Scheme at military hospital the second spate of arrests of alleged organ traffickers this year
PHNOM PENH, Cambodia - Nine people alleged to have been involved in an organ trafficking racket have been arrested at a Cambodian military hospital, local media reported Monday.
It is the second spate of arrests of alleged organ traffickers this year, despite the phenomenon being relatively new in the country.
Among those arrested at the Preah Ket Melea military hospital, a state-run institution, were the hospital's director and deputy director as well as a Chinese doctor who was there providing training, The Cambodia Daily reported.
"The Chinese person is a doctor and he is a professor, and he was invited to the hospital. He is not here forever, he is here when needed," the paper reported Keo Thea, head of Phnom Penh's anti-human trafficking police, as saying.
Three Vietnamese patients at the hospital were also detained, she said.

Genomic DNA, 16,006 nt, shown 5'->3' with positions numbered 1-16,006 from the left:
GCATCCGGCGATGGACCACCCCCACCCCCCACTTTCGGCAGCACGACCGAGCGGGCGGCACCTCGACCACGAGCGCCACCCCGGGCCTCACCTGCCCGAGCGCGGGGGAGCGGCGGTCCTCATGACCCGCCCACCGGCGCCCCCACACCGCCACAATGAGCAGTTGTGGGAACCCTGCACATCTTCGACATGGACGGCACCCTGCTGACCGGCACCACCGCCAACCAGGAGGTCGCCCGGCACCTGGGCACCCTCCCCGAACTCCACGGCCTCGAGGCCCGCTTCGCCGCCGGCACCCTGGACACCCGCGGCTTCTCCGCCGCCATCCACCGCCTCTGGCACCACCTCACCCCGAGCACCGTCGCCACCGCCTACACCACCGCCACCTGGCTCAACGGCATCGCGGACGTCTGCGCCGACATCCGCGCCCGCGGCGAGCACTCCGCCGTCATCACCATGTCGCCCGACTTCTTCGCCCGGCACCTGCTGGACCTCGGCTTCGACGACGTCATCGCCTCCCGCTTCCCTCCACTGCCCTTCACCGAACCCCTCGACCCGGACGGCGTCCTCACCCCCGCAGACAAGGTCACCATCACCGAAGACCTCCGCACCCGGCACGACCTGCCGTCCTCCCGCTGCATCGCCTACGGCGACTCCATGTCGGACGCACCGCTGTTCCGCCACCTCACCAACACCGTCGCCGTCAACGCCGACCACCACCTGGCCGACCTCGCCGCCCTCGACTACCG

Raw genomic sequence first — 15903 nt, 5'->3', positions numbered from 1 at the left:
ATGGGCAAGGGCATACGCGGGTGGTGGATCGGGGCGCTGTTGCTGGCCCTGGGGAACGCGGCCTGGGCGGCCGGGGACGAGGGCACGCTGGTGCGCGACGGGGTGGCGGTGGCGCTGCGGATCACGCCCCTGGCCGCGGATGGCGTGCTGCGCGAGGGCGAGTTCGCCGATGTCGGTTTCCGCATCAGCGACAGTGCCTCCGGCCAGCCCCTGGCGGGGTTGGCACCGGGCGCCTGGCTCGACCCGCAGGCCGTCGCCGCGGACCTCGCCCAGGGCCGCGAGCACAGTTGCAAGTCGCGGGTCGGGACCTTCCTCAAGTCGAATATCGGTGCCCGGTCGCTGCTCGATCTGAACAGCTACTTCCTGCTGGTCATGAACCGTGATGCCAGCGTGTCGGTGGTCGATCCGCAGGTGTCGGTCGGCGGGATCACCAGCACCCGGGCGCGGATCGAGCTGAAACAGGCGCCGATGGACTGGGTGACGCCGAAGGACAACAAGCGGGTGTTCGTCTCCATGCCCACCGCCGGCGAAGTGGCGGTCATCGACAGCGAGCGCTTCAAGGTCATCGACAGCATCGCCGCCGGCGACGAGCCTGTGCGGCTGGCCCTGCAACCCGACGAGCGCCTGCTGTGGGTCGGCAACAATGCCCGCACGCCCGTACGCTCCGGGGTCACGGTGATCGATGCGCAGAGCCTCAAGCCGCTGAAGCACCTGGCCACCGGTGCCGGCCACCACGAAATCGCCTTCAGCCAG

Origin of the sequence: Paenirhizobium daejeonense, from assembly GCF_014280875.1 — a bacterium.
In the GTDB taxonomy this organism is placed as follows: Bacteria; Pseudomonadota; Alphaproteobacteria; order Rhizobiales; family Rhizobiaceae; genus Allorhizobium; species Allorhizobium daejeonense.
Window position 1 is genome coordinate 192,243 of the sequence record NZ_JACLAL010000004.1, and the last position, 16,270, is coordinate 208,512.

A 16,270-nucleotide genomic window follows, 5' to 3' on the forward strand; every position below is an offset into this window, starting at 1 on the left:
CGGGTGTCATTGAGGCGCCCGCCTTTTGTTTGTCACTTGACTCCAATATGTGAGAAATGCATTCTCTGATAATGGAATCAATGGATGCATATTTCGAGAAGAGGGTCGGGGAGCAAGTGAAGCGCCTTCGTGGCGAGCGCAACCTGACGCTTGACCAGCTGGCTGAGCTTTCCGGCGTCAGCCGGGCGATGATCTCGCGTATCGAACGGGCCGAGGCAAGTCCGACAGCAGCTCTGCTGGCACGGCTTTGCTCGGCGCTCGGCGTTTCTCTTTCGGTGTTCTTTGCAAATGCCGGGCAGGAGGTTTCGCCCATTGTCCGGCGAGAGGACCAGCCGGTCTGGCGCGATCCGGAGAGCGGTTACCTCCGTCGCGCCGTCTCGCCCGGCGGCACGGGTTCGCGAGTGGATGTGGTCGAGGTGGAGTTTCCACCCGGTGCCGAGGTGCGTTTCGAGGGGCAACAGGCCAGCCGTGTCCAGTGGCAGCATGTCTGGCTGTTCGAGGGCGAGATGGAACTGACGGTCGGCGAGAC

However, Cambodian Defense Minister Tea Banh told The Daily that all operations at the hospital were voluntary, denying allegations of an organ racket.
Vietnamese patients regularly "come to the hospital to get help from our doctors," the paper reported Banh as saying.
"One is a patient and another one is the one who offers [the kidney]," he said.
However, a local online Khmer-language newspaper quoted a number of the military hospital's doctors as saying that there has been an organ-trafficking ring at the hospital for years.
"The price of a kidney costs from $35,000 to $40,000 and most of the kidney transplants are for Chinese and the sellers are Cambodian nationals," Deum Ampil newspaper quoted an unnamed doctor as saying.
In July, Cambodian police arrested a woman accused of brokering kidneys to patients at Thai hospitals - the first reported case of organ trafficking in Cambodia.
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